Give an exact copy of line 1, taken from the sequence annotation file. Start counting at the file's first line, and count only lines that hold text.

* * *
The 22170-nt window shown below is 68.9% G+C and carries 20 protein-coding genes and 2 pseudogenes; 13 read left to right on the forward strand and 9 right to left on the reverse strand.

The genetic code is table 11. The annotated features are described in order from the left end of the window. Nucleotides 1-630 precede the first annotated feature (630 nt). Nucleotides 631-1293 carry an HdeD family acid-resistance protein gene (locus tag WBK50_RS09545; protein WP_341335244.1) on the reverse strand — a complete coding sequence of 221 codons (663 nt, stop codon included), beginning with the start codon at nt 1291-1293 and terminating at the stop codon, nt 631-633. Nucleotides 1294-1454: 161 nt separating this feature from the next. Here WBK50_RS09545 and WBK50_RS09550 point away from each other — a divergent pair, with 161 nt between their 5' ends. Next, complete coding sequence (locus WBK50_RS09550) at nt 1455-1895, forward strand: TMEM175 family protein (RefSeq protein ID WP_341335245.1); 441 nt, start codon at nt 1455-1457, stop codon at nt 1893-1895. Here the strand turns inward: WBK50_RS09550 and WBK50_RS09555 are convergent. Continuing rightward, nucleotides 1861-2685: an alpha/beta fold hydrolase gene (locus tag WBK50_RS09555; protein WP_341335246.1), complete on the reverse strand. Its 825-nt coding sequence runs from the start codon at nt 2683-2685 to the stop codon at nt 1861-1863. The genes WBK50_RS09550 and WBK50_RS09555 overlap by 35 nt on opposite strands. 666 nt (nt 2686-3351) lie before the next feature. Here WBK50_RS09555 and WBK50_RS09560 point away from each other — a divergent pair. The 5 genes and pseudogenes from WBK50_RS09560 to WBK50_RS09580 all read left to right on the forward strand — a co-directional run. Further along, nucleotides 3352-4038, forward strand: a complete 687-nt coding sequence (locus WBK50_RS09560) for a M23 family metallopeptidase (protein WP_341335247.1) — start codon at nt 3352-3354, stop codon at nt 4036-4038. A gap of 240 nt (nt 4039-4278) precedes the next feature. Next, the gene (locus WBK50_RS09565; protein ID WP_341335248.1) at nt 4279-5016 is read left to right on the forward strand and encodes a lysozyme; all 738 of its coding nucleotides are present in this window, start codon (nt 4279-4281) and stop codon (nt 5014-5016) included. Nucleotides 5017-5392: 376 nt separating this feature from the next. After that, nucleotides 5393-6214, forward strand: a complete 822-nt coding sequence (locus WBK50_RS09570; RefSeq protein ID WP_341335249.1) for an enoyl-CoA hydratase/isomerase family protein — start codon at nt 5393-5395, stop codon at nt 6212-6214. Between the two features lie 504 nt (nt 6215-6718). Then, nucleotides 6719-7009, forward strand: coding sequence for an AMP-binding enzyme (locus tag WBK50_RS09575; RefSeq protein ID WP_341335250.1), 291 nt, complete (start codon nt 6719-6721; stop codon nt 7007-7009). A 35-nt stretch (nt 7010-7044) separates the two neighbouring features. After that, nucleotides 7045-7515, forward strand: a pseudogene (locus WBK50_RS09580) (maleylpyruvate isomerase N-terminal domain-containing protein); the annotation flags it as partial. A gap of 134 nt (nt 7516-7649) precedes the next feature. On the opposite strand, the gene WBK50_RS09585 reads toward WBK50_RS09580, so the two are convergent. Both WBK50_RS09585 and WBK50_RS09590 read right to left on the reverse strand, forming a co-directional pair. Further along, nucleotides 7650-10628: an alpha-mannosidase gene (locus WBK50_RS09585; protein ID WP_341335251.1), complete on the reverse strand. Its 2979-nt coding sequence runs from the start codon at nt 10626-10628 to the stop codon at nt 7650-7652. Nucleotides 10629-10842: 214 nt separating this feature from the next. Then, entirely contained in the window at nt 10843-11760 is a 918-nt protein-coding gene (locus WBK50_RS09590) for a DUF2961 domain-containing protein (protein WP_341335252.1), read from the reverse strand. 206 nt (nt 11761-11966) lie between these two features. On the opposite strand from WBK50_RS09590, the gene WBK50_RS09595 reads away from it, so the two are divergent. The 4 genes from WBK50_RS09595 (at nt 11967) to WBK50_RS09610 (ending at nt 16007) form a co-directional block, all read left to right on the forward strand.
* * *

The 22170-nt window shown below is 68.9% G+C and carries 20 protein-coding genes and 2 pseudogenes; 13 read left to right on the forward strand and 9 right to left on the reverse strand.